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Go Go Gadget Minisaw 486

Posted by michael
from the first-it-was-a-screwdriver dept.
weighn writes "The SMH has this story about an eccentric Frenchman who carries about 1300 useful items attached to his body by various means. A digital camera is mentioned, so I guess there may be some form of computing device nearby. Anyone else a bulging pocketed geek-scout?"
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Go Go Gadget Minisaw

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  • by UpLateDrinkingCoffee (605179) on Wednesday November 13, 2002 @12:06AM (#4656718)
    Or Panoply? You'd never catch media in the U.S. using college words such as those :)
  • Possible Hoax (Score:4, Interesting)

    by kaosrain (543532) <root@kaos[ ]n.com ['rai' in gap]> on Wednesday November 13, 2002 @12:15AM (#4656769) Homepage
    This sounds a lot like a hoax to me...he refuses to give his last name, and it seems like a story based completely on how "crazy" he looks would at least include a picture. I could be wrong, but I suspect we've been had.
  • by AcquaCow (56720) <acquacow@hot m a il.com> on Wednesday November 13, 2002 @12:26AM (#4656834) Homepage
    I did some searching and apparently the Australian Broadcasting Company [abc.net.au] is also running the same story [abc.net.au]. Its not exactly the same, but there are direct quotes between the two.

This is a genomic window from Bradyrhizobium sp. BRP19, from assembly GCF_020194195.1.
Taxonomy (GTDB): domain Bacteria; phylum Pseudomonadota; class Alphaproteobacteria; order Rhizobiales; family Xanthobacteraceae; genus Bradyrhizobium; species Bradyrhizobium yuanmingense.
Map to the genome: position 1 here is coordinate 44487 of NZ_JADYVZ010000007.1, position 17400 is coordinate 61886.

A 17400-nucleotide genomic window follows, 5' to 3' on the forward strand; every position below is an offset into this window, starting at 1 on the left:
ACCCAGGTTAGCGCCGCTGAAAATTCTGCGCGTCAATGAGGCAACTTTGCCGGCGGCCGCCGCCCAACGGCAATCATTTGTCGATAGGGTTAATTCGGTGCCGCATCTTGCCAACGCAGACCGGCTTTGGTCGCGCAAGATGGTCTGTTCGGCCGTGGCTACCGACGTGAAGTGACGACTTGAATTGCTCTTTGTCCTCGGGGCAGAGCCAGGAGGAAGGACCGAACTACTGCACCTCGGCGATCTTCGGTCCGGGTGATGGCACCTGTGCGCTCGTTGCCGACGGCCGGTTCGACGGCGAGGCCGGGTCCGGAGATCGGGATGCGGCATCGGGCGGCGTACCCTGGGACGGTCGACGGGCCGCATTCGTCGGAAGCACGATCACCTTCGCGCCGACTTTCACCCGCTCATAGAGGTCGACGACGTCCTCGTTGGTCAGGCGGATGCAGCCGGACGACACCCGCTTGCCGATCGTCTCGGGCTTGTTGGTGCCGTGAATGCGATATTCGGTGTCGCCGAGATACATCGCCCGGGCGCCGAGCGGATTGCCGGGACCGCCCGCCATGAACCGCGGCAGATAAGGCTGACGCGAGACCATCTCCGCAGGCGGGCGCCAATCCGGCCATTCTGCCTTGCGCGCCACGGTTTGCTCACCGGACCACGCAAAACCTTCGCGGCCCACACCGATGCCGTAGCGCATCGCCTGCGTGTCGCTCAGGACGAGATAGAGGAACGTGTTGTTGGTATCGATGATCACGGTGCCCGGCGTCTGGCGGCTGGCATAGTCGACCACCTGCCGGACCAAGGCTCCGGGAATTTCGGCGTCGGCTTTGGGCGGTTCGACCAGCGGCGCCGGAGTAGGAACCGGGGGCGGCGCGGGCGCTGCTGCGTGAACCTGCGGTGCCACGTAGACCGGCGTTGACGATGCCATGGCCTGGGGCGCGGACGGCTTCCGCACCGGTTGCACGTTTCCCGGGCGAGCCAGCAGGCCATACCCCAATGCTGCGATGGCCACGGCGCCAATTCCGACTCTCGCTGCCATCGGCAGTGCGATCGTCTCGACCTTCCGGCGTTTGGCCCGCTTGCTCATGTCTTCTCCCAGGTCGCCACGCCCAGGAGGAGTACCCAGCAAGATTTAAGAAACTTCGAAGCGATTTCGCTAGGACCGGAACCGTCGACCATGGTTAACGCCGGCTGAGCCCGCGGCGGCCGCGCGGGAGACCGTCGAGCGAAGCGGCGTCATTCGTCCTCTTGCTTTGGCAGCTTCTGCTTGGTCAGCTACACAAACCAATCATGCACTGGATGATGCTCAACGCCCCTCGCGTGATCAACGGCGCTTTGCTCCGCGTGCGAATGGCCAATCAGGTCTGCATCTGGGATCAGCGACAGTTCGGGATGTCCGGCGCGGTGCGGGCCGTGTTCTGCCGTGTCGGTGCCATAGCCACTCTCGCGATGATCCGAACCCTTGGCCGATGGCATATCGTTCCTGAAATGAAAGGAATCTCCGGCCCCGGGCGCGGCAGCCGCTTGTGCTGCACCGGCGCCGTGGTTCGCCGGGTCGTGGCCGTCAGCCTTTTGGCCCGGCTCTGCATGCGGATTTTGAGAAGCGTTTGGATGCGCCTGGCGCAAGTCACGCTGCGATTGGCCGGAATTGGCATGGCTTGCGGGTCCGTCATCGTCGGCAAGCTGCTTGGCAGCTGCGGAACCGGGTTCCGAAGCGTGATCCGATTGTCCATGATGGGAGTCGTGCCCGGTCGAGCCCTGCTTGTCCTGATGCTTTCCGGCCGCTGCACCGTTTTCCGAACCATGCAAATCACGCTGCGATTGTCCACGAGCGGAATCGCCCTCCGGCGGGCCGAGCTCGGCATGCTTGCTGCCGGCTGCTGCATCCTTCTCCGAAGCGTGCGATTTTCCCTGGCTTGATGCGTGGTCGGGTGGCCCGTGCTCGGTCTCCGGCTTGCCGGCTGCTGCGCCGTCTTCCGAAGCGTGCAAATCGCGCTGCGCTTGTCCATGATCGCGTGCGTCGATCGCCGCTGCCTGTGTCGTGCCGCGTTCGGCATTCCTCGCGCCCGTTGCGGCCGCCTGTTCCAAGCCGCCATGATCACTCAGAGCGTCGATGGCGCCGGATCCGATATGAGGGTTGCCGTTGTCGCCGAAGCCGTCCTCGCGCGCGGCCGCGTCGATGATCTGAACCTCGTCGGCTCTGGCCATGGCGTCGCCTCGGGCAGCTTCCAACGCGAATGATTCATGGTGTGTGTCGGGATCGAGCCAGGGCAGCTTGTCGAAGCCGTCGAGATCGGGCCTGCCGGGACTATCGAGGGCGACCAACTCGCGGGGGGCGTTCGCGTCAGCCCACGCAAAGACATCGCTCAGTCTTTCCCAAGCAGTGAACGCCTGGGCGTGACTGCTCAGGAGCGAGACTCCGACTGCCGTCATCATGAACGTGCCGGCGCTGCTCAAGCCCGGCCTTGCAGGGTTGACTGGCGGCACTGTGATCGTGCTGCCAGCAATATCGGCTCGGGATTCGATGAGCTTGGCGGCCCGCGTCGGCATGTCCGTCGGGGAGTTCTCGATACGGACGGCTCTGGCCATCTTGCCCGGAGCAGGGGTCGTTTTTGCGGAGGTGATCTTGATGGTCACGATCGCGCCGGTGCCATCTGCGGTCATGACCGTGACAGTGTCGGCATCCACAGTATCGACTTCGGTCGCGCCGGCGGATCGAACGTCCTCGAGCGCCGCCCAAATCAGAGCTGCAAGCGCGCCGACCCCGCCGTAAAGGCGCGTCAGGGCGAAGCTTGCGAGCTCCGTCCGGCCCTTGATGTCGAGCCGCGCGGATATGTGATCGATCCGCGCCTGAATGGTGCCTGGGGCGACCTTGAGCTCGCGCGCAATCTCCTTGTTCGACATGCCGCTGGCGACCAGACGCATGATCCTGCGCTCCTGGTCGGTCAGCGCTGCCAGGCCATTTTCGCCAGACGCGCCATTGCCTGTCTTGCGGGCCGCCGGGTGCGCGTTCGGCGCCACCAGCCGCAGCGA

Does anyone know if SMH [smh.com.au] is a partner company? Same company?

    Does anyone know who had the story first?

    -- AcquaCow
  • I've been bested! (Score:5, Interesting)

    by Engelbot (24601) <adam@tel l u m o . n et> on Wednesday November 13, 2002 @12:41AM (#4656913) Homepage
    Or, to be more accurate, completely outclassed. I'm still in the game, however.

    Early on in college, I got diabetes [jdrf.org], which I ended up treating with an H-Tron Plus [disetronic-usa.com] insulin pump, from Disetronic. After trying a few different schemes for securing it to my person, I decided to park it on my belt.

    Shortly thereafter I switched to a different blood glucose meter [lifescan.com], which I discovered had a belt loop on its pouch. This made carrying it around much easier and more reliable. Sometime in here I found I needed my Leatherman [leatherman.com] more often than I happened to have it around. On the belt it goes.

    The Palm [palm.com] and its belt case came shortly thereafter, rounding out the utility belt. It's served me well, but I'm not a student any more, and it's starting to get a bit awkward. (Yes, I probably ought to have realized this sooner.)